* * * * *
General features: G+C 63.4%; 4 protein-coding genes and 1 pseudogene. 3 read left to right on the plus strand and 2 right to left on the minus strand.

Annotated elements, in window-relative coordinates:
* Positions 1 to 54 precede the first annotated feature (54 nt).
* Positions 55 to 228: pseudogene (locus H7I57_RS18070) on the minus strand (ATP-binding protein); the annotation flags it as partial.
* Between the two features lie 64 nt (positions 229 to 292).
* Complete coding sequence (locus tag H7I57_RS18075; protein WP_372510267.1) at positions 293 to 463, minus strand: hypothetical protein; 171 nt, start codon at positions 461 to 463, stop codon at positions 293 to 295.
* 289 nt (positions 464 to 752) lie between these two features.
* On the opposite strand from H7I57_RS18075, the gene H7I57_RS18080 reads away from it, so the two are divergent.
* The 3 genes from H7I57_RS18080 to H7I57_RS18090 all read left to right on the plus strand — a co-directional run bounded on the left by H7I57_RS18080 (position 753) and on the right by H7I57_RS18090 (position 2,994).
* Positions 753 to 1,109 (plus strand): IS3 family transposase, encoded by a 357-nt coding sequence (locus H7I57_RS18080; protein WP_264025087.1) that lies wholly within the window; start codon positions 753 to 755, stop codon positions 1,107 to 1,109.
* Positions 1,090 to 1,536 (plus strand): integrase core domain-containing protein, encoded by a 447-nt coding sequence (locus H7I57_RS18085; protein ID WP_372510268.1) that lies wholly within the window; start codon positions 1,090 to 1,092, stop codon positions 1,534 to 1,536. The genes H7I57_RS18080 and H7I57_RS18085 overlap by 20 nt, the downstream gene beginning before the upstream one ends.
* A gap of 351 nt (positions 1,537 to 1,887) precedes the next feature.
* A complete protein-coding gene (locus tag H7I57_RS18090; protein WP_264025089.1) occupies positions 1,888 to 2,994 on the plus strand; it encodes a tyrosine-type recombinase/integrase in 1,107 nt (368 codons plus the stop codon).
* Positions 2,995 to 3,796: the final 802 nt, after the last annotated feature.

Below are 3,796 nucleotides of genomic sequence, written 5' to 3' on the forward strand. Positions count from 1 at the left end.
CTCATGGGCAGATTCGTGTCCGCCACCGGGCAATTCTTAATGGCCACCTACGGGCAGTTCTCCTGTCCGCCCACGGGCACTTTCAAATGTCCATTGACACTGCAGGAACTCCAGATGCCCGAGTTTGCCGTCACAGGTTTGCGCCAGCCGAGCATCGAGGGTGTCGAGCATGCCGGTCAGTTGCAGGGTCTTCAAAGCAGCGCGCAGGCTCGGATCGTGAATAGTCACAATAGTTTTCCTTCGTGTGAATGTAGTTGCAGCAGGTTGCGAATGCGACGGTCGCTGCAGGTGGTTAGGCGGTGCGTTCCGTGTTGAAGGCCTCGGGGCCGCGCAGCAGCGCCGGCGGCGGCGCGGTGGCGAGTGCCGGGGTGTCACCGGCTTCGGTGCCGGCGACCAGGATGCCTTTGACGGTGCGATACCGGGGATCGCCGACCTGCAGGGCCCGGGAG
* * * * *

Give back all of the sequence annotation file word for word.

General features: G+C 63.4%; 4 protein-coding genes and 1 pseudogene. 3 read left to right on the plus strand and 2 right to left on the minus strand.

Annotated elements, in window-relative coordinates:
* Positions 1 to 54 precede the first annotated feature (54 nt).
* Positions 55 to 228: pseudogene (locus H7I57_RS18070) on the minus strand (ATP-binding protein); the annotation flags it as partial.
* Between the two features lie 64 nt (positions 229 to 292).
* Complete coding sequence (locus tag H7I57_RS18075; protein WP_372510267.1) at positions 293 to 463, minus strand: hypothetical protein; 171 nt, start codon at positions 461 to 463, stop codon at positions 293 to 295.
* 289 nt (positions 464 to 752) lie between these two features.
* On the opposite strand from H7I57_RS18075, the gene H7I57_RS18080 reads away from it, so the two are divergent.
* The 3 genes from H7I57_RS18080 to H7I57_RS18090 all read left to right on the plus strand — a co-directional run bounded on the left by H7I57_RS18080 (position 753) and on the right by H7I57_RS18090 (position 2,994).
* Positions 753 to 1,109 (plus strand): IS3 family transposase, encoded by a 357-nt coding sequence (locus H7I57_RS18080; protein WP_264025087.1) that lies wholly within the window; start codon positions 753 to 755, stop codon positions 1,107 to 1,109.
* Positions 1,090 to 1,536 (plus strand): integrase core domain-containing protein, encoded by a 447-nt coding sequence (locus H7I57_RS18085; protein ID WP_372510268.1) that lies wholly within the window; start codon positions 1,090 to 1,092, stop codon positions 1,534 to 1,536. The genes H7I57_RS18080 and H7I57_RS18085 overlap by 20 nt, the downstream gene beginning before the upstream one ends.
* A gap of 351 nt (positions 1,537 to 1,887) precedes the next feature.
* A complete protein-coding gene (locus tag H7I57_RS18090; protein WP_264025089.1) occupies positions 1,888 to 2,994 on the plus strand; it encodes a tyrosine-type recombinase/integrase in 1,107 nt (368 codons plus the stop codon).
* Positions 2,995 to 3,796: the final 802 nt, after the last annotated feature.

Below are 3,796 nucleotides of genomic sequence, written 5' to 3' on the forward strand. Positions count from 1 at the left end.
CTCATGGGCAGATTCGTGTCCGCCACCGGGCAATTCTTAATGGCCACCTACGGGCAGTTCTCCTGTCCGCCCACGGGCACTTTCAAATGTCCATTGACACTGCAGGAACTCCAGATGCCCGAGTTTGCCGTCACAGGTTTGCGCCAGCCGAGCATCGAGGGTGTCGAGCATGCCGGTCAGTTGCAGGGTCTTCAAAGCAGCGCGCAGGCTCGGATCGTGAATAGTCACAATAGTTTTCCTTCGTGTGAATGTAGTTGCAGCAGGTTGCGAATGCGACGGTCGCTGCAGGTGGTTAGGCGGTGCGTTCCGTGTTGAAGGCCTCGGGGCCGCGCAGCAGCGCCGGCGGCGGCGCGGTGGCGAGTGCCGGGGTGTCACCGGCTTCGGTGCCGGCGACCAGGATGCCTTTGACGGTGCGATACCGGGGATCGCCGACCTGCAGGGCCCGGGAG